It's no surprise that Apple has opted to increase the screen size to 4 inches from the previous 3.5, although how they've chosen to do that is interesting. Rather than change the width and height of the phone, it's just lengthened the device and kept the width the same. Whether consumers like that or not is going to be up to their own preferences, but personally I found it a little strange. However, it does allow for an extra row of icons on your home screen, it that excites you - I filled mine up with various social networking apps.
The screen itself is lovely to look at - Apple's Retina display for iPhone really is second-to-none. There's no pixelation, text is smooth regardless of how much you pinch-zoom, and colours are bright and accurate.
The iPhone hasn't been the most powerful smartphone on the market for a long time now, but that doesn't mean it's not fast. Apple has opted not to follow the high-end smartphone trend of including a quad-core processor, probably because of the expense and the fact that it's difficult to do without dramatically shortening battery life. Instead, the company has included a 1.2GHz dual-core processor, called the Apple A6, and triple-core graphics.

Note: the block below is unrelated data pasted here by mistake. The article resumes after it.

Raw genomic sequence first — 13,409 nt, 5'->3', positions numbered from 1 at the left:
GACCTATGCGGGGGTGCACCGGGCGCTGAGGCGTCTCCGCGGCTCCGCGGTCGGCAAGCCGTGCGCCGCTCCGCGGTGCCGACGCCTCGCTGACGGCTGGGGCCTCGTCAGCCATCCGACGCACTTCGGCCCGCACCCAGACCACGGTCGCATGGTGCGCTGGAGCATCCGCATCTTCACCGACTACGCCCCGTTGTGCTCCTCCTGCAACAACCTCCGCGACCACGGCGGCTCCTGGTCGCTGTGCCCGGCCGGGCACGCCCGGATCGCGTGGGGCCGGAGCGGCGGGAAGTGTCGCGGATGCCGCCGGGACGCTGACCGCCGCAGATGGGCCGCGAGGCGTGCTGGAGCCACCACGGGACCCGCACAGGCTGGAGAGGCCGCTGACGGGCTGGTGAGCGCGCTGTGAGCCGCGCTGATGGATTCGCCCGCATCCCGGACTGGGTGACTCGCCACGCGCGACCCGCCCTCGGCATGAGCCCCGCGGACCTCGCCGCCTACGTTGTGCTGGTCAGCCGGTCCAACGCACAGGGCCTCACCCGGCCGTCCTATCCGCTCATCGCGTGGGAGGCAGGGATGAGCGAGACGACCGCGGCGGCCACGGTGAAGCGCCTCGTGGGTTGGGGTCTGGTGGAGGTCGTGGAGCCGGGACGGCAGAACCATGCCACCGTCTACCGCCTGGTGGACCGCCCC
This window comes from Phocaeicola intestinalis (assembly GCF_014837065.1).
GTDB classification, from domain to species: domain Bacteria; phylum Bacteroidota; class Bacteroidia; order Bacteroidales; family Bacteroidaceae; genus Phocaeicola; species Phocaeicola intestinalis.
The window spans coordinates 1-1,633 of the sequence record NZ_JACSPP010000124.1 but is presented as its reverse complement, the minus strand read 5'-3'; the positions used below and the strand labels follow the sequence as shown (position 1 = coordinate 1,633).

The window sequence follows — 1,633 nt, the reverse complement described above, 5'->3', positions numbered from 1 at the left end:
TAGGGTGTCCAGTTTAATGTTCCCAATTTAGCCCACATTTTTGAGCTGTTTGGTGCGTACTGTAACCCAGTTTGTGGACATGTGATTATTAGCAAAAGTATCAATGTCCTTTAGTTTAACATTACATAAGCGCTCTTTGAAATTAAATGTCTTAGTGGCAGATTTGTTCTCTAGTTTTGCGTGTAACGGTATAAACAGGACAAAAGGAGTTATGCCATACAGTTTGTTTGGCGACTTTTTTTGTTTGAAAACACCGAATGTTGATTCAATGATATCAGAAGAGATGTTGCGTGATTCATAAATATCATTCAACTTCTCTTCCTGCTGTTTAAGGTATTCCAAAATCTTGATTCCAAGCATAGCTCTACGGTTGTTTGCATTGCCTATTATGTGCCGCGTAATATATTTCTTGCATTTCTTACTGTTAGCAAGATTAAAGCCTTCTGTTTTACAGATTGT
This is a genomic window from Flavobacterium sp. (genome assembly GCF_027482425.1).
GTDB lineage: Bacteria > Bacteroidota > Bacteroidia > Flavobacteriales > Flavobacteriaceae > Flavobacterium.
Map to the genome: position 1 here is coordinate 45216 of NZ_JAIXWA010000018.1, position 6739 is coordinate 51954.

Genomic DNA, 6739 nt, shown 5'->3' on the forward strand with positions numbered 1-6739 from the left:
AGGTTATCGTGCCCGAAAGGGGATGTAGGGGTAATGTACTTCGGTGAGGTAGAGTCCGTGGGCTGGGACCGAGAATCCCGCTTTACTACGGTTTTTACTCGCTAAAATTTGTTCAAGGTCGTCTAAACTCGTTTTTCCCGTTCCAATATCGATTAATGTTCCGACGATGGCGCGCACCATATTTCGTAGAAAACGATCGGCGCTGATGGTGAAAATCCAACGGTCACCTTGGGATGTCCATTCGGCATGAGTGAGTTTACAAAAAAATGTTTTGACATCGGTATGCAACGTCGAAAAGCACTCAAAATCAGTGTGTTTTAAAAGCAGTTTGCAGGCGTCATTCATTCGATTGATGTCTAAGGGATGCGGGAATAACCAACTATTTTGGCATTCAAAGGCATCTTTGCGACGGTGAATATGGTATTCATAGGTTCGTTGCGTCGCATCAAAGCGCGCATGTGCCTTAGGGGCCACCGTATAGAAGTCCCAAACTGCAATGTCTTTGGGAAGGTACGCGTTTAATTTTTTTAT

That doesn't mean the iPhone's not fast - despite its processor, which is in theory slower than that of the Galaxy S III or the HTC One X, it's snappy and responsive. The only app that performed slowly on the iPhone 5 was the much-maligned Apple Maps, but I'll get to that shortly.
The iPhone 5 is the best iPhone yet for running games - even with a complex graphics benchmark running, the frame rate never dropped below 36 frames per second, and ran on average at about 45.
iOS 6 SAYS 'GOODBYE GOOGLE'
With the release of iOS 6, Apple's most up-to-date mobile operating system, Apple has said sayonara to two of Google's most popular apps with the iPhone 5 - both YouTube and Google Maps have been given the boot and are no longer installed on the phone by default. No surprises there, since Google and Apple aren't exactly bunk buddies.